There’s no love without music, and music thrives on composers who have been writing love songs to their loved ones for decades. Dim the lights, light the candles – and who knows, maybe one of these tracks will help two hearts find each other.
Barry White – ‘Never, Never Gonna Give Ya Up’
The sultry music of Barry White may come in handy for the mature phase of a love relationship. ‘Never, Never Gonna Give Ya Up’ illustrates the musician’s signature approach at its best: hypnotic rhythm, croaking guitar, rich string section, Barry White bass-baritone, and incredible sexual energy as the main ingredient. This song accompanies many love scenes in the movies, so be careful: if ‘Never, Never Gonna Give Ya Up’ suddenly sounds on a date, the consequences can be unpredictable.
Chris De Burgh – ‘Lady In Red’
It’s the greatest love ballad of the 80s. British singer Chris De Burgh dedicated ‘Lady In Red’ inspired by the meeting with his future wife Diane. In one of the interviews, the distinguished romantic complained that not all men can remember what was the prettiest about their loved ones at the time of the first meeting, but in 1986 the whole world learned that Chris De Burg was struck at the first date by a lady dressed in red. A wonderful ballad conquered the charts all over the world and became famous in the USSR, having firmly registered in the repertoire of Russian disc jockeys.
Shakira – ‘Hay amores’
In our world of Tinder, overweight dating tips, and open relationships, hearing a song like this is a rarity. Colombian singer Shakira is known for her provocative songs. But this track is the embodiment of pure love, faithful, selfless, and eternal. And even if we don’t understand the meaning of the lyrics, we can feel it.
Celine Dion – ‘My Heart Will Go On’
James Cameron’s ambitious film ‘Titanic’ was a huge success, and the same fate awaited the title song – the touching ballad, ‘My Heart Will Go On’, performed by Canadian talent Celine Dion. The single with the song turned out to be a massive hit, led the charts in many countries, and became one of the most popular love songs in history. But few people know that, during the recording, Celine wasn’t interested in creating a masterpiece, and the song that was included in the film was actually a rough demo. The singer even admitted that on the day of recording, she wasn’t in the best vocal form.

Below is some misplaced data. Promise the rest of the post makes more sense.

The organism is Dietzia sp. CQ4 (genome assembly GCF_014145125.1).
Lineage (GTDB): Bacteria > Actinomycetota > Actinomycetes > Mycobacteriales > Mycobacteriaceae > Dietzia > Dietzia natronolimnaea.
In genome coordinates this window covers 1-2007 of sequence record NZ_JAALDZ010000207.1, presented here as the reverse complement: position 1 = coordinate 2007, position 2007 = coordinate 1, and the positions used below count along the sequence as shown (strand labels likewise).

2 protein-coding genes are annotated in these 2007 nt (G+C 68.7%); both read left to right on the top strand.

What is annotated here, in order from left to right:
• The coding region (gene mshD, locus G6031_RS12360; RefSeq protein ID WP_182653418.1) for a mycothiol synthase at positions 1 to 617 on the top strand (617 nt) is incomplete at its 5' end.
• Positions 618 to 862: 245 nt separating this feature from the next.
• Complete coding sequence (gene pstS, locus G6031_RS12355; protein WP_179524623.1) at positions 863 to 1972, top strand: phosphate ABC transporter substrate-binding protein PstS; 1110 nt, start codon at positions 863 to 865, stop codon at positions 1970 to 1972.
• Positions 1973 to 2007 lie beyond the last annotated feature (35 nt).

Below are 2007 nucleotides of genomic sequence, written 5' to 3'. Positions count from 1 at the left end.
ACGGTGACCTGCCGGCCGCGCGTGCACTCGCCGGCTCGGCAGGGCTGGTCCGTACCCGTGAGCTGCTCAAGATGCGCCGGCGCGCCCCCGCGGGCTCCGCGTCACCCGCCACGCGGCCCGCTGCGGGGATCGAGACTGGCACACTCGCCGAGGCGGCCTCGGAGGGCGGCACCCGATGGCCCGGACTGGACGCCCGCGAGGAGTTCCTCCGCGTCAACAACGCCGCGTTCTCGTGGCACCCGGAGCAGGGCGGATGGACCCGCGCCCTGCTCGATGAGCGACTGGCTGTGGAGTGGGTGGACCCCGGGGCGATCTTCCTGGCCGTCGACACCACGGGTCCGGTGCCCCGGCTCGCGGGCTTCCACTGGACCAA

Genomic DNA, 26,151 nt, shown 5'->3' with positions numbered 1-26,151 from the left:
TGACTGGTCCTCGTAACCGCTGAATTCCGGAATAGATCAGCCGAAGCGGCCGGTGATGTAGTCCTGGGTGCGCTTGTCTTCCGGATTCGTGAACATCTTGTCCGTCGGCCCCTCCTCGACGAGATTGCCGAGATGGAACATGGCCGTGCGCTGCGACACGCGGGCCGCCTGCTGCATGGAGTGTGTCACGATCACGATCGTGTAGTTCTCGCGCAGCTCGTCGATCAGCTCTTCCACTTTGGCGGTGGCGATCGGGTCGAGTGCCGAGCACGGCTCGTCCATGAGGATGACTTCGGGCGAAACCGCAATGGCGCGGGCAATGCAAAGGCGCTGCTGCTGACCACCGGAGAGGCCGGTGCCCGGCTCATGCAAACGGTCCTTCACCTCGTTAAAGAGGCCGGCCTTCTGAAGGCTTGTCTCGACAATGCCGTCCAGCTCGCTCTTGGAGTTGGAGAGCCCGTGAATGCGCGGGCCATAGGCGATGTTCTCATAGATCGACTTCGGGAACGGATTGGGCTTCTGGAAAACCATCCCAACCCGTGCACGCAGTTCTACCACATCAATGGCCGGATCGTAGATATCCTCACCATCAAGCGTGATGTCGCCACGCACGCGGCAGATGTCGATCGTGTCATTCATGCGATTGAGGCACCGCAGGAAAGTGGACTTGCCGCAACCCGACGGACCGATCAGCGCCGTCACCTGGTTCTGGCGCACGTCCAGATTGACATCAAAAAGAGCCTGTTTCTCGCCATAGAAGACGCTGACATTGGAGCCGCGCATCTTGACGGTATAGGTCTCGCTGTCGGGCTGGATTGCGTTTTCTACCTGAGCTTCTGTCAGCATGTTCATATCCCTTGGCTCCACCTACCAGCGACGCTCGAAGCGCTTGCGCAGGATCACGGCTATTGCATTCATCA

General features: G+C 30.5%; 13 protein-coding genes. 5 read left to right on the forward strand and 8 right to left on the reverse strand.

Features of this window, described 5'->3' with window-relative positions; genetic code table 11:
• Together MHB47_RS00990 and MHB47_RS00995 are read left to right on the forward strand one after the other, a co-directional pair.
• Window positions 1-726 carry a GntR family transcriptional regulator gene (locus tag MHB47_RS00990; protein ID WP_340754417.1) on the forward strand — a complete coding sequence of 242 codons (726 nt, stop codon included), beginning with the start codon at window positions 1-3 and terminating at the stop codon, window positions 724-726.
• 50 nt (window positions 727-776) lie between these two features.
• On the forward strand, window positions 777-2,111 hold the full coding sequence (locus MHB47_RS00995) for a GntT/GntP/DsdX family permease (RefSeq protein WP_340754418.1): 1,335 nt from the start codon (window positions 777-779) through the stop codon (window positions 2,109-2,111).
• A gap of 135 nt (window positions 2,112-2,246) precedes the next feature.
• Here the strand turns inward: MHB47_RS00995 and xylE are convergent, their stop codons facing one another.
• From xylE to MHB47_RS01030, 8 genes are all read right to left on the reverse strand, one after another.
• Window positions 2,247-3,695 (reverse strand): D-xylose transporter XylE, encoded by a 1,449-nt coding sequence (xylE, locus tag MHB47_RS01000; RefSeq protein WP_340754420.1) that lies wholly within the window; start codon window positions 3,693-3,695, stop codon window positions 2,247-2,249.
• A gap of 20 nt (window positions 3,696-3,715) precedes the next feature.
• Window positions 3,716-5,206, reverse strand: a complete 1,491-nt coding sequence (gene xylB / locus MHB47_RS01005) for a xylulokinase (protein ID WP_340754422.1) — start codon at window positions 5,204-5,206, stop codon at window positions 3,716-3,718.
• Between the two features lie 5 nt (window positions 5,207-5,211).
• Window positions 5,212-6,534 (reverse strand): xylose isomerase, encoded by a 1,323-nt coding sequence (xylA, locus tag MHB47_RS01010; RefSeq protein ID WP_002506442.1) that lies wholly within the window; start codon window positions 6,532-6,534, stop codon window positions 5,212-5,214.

The Carpenters – ‘(They Long To Be) Close To You’
This wonderful song came out of the creative laboratory of composer Burt Bacharach and author of the lyrics, Hal David, who wrote more than a dozen songs that became classics of pop music of the 60s. In 1963, the song was released on Richard Chamberlain’s single, a year later appeared on the album of soul singer Dionne Warwick, but her time only came in 1970, when the family duet The Carpenters recorded their own version of ‘(They Long To Be) Close To You’. The song lasted for four weeks at the top of the charts.
Bee Gees – ‘How Deep Is Your Love’
The most sensual ballad of the disco era, ‘How Deep Is Your Love’, was originally intended for the singer Yvonne Elliman, but in the end, she was registered in the repertoire of her authors – masters of polyphony, Bee Gees. The luxurious song, consisting of the magical sounds of an electric piano, neat violins, and vocal harmonies of the Gibb brothers, fit perfectly into the soundtrack of the movie ‘Saturday Night Fever’ and became a world bestseller when it was released as a single. Bee Gees could only wander how such a sweet love elegy made during the era of punk domination and the “new wave” could become so popular.
James Blunt – ‘You’re Beautiful’
Who hasn’t heard James Blunt’s touching romantic song, ‘You’re Beautiful’? Some say that Blunt dedicated this song to his ex-girlfriend, Dixie, although Blunt himself refuses to confirm or deny such rumours. And although the song received many awards, including three Grammys, the singer himself considers it one of his worst songs and, strangely enough, even admits that he hates it.